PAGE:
This understanding returns us to the topos of doubt, and begins to indicate why vision plays such an important role in charting or defining the very nature of doubt. The Cartesian understanding of visual experience as mechanical or 'technological' undermines empirical sense certainty, demonstrating that we do not immediately perceive the world as it 'really is'; therefore we cannot locate sensible perception as a point of certainty, because when taken in isolation it is inherently subject to uncertainty and doubt. However, Cartesian philosophy attempts to harness the disruptive potential of this doubt, employing it as a kind of homeopathic cure for epistemological uncertainty. Thus in the first person narrative of the Meditations, doubt is not an involuntary state inadvertently suffered by Descartes, but a consciously chosen method through which certainty is to be achieved, the necessary and indispensable first step for proceeding towards certain knowledge. In order to identify what is truly certain and indubitable, Descartes proposes that first he must suppose 'that everything I see is spurious', that 'body, shape, extension, movement and place are chimeras', that 'I have no senses', and therefore that 'my memory tells me lies, and that none of the things that it reports have ever happened' (ibid., p. 80). The fundamentally illusory nature of sensory experience is presented most memorably in the First Meditation's fiction of the malicious demon, a hypothetical entity 'of the utmost power and cunning' who has 'employed all his energy and power to deceive'. The point of this fiction is to encapsulate economically the conception of vision emerging from Descartes' optical studies and his understanding of visual art; its effect is to block contemporary accounts of the self-evidence of sensory experience, whether based on the teleology of divine creation or the certainty of empirical perception. At a stroke Descartes has lost the sensible world in all its richness and complexity, and must assume 'that the sky, the air, the earth, colours, shapes, sounds and all external things are merely the delusions of dreams which he has devised to ensnare my judgement' (ibid., p. 79).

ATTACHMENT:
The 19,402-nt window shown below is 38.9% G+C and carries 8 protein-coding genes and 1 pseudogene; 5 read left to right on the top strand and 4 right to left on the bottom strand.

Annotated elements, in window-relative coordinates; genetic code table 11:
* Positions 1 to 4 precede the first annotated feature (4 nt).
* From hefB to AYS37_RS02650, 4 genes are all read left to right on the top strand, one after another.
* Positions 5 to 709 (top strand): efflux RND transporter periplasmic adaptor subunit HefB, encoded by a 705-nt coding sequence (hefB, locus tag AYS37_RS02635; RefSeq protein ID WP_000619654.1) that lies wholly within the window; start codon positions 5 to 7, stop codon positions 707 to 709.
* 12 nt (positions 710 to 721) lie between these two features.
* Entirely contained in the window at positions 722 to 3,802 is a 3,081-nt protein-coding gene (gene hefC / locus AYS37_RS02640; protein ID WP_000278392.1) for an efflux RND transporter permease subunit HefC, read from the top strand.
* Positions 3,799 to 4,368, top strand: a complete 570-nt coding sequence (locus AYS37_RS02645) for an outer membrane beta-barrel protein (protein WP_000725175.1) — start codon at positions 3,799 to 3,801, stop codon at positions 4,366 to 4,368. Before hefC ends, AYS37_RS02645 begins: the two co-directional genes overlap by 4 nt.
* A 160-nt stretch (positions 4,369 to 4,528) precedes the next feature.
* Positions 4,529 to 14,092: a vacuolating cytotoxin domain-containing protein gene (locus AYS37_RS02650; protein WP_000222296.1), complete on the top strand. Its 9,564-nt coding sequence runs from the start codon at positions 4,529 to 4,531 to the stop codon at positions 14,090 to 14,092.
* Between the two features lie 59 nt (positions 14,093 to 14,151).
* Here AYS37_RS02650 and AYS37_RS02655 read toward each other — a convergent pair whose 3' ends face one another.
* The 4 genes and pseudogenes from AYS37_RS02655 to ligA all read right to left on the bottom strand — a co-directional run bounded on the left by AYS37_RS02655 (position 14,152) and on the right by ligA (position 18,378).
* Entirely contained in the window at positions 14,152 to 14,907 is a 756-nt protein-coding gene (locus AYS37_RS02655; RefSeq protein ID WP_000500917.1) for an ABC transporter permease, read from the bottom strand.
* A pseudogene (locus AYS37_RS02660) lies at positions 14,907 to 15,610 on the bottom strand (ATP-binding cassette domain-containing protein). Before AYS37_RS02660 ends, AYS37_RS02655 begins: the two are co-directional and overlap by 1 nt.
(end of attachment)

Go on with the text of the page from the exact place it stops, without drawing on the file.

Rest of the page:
However, despite its apparently all-encompassing nature, Descartes' radical doubt has very definite limits, and it is precisely the demarcation of these limits which allows him to establish certainty. For if we cannot be certain that the ideas which fill our consciousness correspond to objects existing 'out there' in the world — they might after all be dream images, which provide the same experiential intensity as waking perception even though our eyes are closed — we can at least be certain that we are thinking them. Even if what I am thinking is illusory, argues Descartes, the fact that I am thinking is certain and indubitable. This inner certainty establishes a fundamental opposition between thinking substance (res cogitans), understood as soul and mind, and extended substance (res extensa), the corporeal world which comprises not only inanimate but also animate nature. This distinction reposes the question of knowledge and its relationship to visual experience by bracketing the question of vision, or the sensory perception of extended substance, and focusing attention on the operation and nature of consciousness instead. The activity of the cogito is described throughout the Meditations in terms of an internal self-perception or inner vision: 'when the mind understands' we learn in the Sixth Meditation, 'it in some way turns towards itself and inspects one of its ideas which are within it' (ibid., p. 111). Mental perceptions which are perceived both clearly and distinctly are taken by Descartes to be certain and indubitable, and so the self-certainty of the cogito arises from the clarity and distinctness of its mental self-perception revealed in the 'natural light' of thinking. The cogito's own act of self-perception allows Descartes to establish the existence of the 'I' as thinking substance, and that of a perfect and infinite entity underlying it, namely God.